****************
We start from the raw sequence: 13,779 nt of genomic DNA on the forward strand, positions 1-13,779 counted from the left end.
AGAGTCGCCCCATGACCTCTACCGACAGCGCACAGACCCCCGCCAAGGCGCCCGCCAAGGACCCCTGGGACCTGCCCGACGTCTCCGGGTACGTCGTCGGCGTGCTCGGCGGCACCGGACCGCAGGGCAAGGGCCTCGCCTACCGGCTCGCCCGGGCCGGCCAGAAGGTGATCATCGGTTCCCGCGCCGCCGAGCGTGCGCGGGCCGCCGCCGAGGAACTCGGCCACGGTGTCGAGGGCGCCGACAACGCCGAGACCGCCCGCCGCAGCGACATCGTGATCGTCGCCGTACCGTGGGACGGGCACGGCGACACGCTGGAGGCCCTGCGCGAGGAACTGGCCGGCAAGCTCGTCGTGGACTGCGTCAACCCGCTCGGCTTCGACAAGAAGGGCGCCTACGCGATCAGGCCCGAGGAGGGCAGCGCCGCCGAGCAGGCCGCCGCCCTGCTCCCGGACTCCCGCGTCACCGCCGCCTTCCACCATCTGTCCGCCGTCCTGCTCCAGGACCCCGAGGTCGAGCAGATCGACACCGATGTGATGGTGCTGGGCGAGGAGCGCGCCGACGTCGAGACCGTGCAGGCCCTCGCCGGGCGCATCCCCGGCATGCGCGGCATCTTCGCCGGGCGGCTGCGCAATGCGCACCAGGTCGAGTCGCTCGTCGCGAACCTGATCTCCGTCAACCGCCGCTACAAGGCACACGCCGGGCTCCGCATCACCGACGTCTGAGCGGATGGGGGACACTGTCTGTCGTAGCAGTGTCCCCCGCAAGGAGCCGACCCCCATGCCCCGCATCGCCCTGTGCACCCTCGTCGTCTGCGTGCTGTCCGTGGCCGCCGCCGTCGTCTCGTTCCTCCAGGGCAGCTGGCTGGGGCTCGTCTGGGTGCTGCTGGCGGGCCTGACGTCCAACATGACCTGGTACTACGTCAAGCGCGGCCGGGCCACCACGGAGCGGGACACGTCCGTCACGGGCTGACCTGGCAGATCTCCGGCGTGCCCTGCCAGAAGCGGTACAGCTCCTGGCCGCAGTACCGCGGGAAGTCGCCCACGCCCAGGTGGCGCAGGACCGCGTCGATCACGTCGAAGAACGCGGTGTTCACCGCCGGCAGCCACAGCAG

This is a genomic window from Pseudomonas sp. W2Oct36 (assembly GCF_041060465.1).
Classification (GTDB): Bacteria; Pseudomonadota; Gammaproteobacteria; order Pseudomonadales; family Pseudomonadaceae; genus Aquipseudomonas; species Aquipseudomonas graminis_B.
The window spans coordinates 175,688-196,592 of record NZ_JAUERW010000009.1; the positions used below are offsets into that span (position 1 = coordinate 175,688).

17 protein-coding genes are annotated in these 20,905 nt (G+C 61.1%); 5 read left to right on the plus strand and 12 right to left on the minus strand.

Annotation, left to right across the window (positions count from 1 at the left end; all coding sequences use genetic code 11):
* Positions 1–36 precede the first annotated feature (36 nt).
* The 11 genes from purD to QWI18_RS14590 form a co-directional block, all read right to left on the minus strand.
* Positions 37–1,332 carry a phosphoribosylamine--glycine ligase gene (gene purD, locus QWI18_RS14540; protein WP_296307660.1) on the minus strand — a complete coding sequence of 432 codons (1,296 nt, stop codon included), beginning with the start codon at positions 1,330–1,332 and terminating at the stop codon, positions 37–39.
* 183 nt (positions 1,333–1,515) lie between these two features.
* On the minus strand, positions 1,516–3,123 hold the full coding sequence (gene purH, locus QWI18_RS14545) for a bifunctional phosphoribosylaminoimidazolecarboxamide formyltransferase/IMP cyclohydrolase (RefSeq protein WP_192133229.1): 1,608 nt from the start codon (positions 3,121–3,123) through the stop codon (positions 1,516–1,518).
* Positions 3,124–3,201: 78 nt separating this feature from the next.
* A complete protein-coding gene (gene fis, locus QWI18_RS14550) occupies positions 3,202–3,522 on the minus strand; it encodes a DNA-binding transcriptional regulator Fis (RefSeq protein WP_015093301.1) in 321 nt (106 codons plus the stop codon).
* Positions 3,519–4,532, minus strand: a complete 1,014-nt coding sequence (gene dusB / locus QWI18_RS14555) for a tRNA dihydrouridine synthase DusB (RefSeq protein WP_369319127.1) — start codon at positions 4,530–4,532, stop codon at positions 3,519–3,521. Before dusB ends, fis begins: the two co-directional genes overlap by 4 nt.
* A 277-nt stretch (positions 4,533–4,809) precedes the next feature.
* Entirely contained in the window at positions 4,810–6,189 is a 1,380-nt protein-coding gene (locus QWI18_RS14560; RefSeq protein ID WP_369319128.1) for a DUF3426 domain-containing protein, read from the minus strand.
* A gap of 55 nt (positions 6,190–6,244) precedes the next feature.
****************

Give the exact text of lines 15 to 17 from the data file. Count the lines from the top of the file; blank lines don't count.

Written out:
* Positions 3,519–4,532, minus strand: a complete 1,014-nt coding sequence (gene dusB / locus QWI18_RS14555) for a tRNA dihydrouridine synthase DusB (RefSeq protein WP_369319127.1) — start codon at positions 4,530–4,532, stop codon at positions 3,519–3,521. Before dusB ends, fis begins: the two co-directional genes overlap by 4 nt.
* A 277-nt stretch (positions 4,533–4,809) precedes the next feature.
* Entirely contained in the window at positions 4,810–6,189 is a 1,380-nt protein-coding gene (locus QWI18_RS14560; RefSeq protein ID WP_369319128.1) for a DUF3426 domain-containing protein, read from the minus strand.